4 reasons why we’re focusing on San Francisco’s low vision and blind community first

June 28, 2022
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Baby Boomer  •  Blind and Low Vision  •  Employer

1. California has the nation’s second largest blind/low vision population

California has a total population of about 38.9 million residents, with the total number of blind/low vision individuals is about 348,000 (as of 2018). This is the second highest population of blind individuals in the USA next to Florida whose blind population is about 364,000. A major factor in our pinpointing of San Francisco as our first area to focus on is due to the population within the city: about 3,318,000. If blind individuals were divided evenly among all cities in California, we could estimate the visually impaired population in San Francisco at about 31,048. 

2. San Francisco has great public transportation

When it comes to getting around, San Francisco has extremely good transportation systems in place. This is a huge factor in helping blind and low vision people get around safely, independently, and efficiently. In addition to San Francisco’s buses, trolleys/streetcars, cable cars, rapid transit trains and ferries, the city also offers the PresidiGo shuttle (a completely free public transit system around San Francisco), and the Paratransit van and taxi service for people with disabilities. Not only does this help the blind people in the area, it also benefits employers to expand their search beyond candidates with driver’s licenses.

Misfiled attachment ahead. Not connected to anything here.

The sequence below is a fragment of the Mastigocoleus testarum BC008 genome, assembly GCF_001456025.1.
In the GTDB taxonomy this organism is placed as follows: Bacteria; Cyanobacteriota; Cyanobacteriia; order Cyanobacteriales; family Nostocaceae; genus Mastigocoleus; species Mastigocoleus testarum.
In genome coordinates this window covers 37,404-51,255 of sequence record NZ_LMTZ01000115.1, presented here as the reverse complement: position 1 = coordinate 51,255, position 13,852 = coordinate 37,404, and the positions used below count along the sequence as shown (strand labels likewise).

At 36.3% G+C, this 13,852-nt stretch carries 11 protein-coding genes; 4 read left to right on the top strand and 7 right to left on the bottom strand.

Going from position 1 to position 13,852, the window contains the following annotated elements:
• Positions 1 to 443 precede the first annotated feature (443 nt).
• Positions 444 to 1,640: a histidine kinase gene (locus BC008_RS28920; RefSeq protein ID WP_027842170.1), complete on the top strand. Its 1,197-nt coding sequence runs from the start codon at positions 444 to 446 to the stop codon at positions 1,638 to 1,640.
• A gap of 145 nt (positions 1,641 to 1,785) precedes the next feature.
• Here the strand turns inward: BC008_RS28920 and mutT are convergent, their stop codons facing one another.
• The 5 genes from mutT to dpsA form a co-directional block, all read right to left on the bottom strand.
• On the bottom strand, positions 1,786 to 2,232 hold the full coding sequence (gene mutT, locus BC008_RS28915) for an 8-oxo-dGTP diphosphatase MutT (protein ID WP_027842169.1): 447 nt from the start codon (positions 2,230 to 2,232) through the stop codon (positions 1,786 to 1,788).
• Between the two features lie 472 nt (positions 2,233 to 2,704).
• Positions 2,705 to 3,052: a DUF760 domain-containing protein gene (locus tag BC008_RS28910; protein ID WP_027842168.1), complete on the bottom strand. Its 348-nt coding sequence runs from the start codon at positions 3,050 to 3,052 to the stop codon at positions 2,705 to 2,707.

3. The blind population in California has a 54.6% unemployment rate

Another factor we took into consideration is unemployment in California as a whole. The unemployment rate of all visually impaired people, ages of 21-64, and of all races, ethnicities, and education levels was 54.6% as of 2018.

4. California has industries blind people want to work in 

Some of the industries the blind are most likely to work in are retail, medicine, manufacturing, and entertainment. Retail and manufacturing are in California’s top ten industries, which gives blind Californians a good chance at finding careers they want. 

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